Once-condemned Irving apartment complex now a success story


by By DEBORAH FLECK / The Dallas Morning News


Posted on August 15, 2009 at 4:46 PM

Updated Friday, Oct 16 at 2:00 PM

Chivas Square almost came tumbling down.

Andrew Demalade, maintenance supervisor of the Village at the Crossroads apartment complex in Irving, walks into an area where several once-condemned buildings are still being renovated.

But the owners of the 200-unit apartment complex did what hasn't been done to any other condemned multifamily structure in Irving. They reopened it.

Life has returned to what's now called Village at the Crossroads.

"This is the first apartment complex that was totally vacated and then rehabbed to open," said Guy Henry, Irving's code-enforcement director. "The majority has been demolished by the owners."

The improvements have cost more than $3 million so far, according to management.

"Early on, he [the owner] made the decision to keep the complex open," said Keith Ward, an attorney who represents owner Jack Kofdarali of California.

Kofdarali did not respond to requests for comment.

Citywide, officials have shut down about 20 multifamily properties totaling more than 730 units as part of Irving's crackdown on substandard apartments. Some landlords have filed lawsuits against the city. But others are stepping up to improve their complexes.

"We do have numerous occupied apartment complexes that are in various stages of rehab throughout the city," Henry said.

The six-building complex that makes up the Village at the Crossroads sits in a prime location, just south of Airport Freeway on Carl Road and not far from expected redevelopment at Texas Stadium.

"I chose the new name because of the crossroads project that will be at the stadium site," said manager Robbie Burns of Legend Asset Management Corp. The Arlington-based company handles the property and is doing the renovations.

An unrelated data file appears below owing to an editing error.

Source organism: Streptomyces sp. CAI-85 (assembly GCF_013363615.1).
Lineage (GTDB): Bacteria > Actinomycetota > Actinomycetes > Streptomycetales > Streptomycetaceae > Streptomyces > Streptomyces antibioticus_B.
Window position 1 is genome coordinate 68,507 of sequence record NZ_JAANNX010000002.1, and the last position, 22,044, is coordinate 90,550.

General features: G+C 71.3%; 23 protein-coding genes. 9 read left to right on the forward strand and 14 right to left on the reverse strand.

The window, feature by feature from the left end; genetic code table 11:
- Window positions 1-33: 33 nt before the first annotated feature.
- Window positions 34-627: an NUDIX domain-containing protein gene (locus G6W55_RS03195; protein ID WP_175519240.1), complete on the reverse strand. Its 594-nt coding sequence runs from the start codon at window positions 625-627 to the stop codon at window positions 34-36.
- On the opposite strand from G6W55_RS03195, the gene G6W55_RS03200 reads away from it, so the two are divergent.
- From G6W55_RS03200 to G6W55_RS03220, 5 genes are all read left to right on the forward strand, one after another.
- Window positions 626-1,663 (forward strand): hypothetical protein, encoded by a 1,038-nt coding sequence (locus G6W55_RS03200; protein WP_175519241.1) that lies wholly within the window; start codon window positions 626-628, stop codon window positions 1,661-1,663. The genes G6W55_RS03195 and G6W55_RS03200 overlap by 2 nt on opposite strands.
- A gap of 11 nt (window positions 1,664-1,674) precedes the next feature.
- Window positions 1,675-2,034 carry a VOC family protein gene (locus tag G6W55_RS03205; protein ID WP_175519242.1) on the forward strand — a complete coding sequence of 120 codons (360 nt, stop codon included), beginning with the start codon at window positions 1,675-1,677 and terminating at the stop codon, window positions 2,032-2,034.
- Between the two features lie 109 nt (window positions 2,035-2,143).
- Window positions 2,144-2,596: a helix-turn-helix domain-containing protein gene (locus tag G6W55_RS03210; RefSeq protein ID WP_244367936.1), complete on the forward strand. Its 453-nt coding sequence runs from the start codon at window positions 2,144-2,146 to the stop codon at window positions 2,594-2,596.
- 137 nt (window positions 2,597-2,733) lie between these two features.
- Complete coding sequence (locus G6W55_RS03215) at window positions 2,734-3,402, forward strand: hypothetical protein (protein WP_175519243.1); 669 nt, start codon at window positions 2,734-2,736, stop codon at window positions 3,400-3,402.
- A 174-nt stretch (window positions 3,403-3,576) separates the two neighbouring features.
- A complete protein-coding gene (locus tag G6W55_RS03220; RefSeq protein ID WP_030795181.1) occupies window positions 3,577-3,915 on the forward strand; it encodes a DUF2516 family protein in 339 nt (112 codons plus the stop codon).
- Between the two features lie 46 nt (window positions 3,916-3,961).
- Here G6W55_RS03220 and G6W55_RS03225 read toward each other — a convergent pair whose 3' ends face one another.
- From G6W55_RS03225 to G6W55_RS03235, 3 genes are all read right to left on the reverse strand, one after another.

Kofdarali purchased the complex in the early 1990s. At the time, the buildings were about 20 years old. Over the years, age took its toll. Code violations started piling up.

From April 2006 to May 2007, city code-enforcement officials notified management several times of substandard conditions. There were electrical, mechanical and plumbing violations.

"It smelled like a sewer," former tenant Charlene Willard said. "I was concerned for my grandchildren's safety because the toxic fumes were so strong."

On May 17, 2007, the city's Building and Standards Commission found the property "to be unfit for human habitation and a hazard to the public's health, safety and welfare."

The city set deadlines and worked with the owner. But still, requirements weren't met.

In July, the city revoked the certificate of occupancy. Tenants were gone by Sept. 11.

New plans submitted about a month later were approved. Repair work started that fall.

"We are trying to do more than what is required from the city to make it nicer," Ward said.

But he admitted it has been challenging and costlier than expected.

"Installing sprinklers has required cutting into Sheetrock," Ward said. "As in any construction, you find other problems always come up."

Four buildings have opened so far. The remaining two should be ready by May.

"Everything is new," manager Terry Van Pelt said. "We've installed new floors, appliances and sprinklers."

Plus, she said they plan to add an exercise room, business center and dog park. A swimming pool and playground are already open.

Van Pelt said about 60 of 120 renovated units are occupied.

"Under the new requirements, we've had to turn away a lot of people," she said. "We would have been full otherwise."

Those new requirements for multifamily properties were approved by the City Council last October.

They call for tenants to have an acceptable form of identification, such as a driver's license. New tenants must also submit to a criminal background check.

Rents range from $545 to $785.

Irving Cares executive director Teddie Story is pleased with the complex's changes.

"One of the problems is that when we eliminate substandard housing, I'm not sure what will replace it," said Story, whose agency helps displaced tenants find housing. "It is encouraging to see the complex return and serve its client base by still offering affordable housing."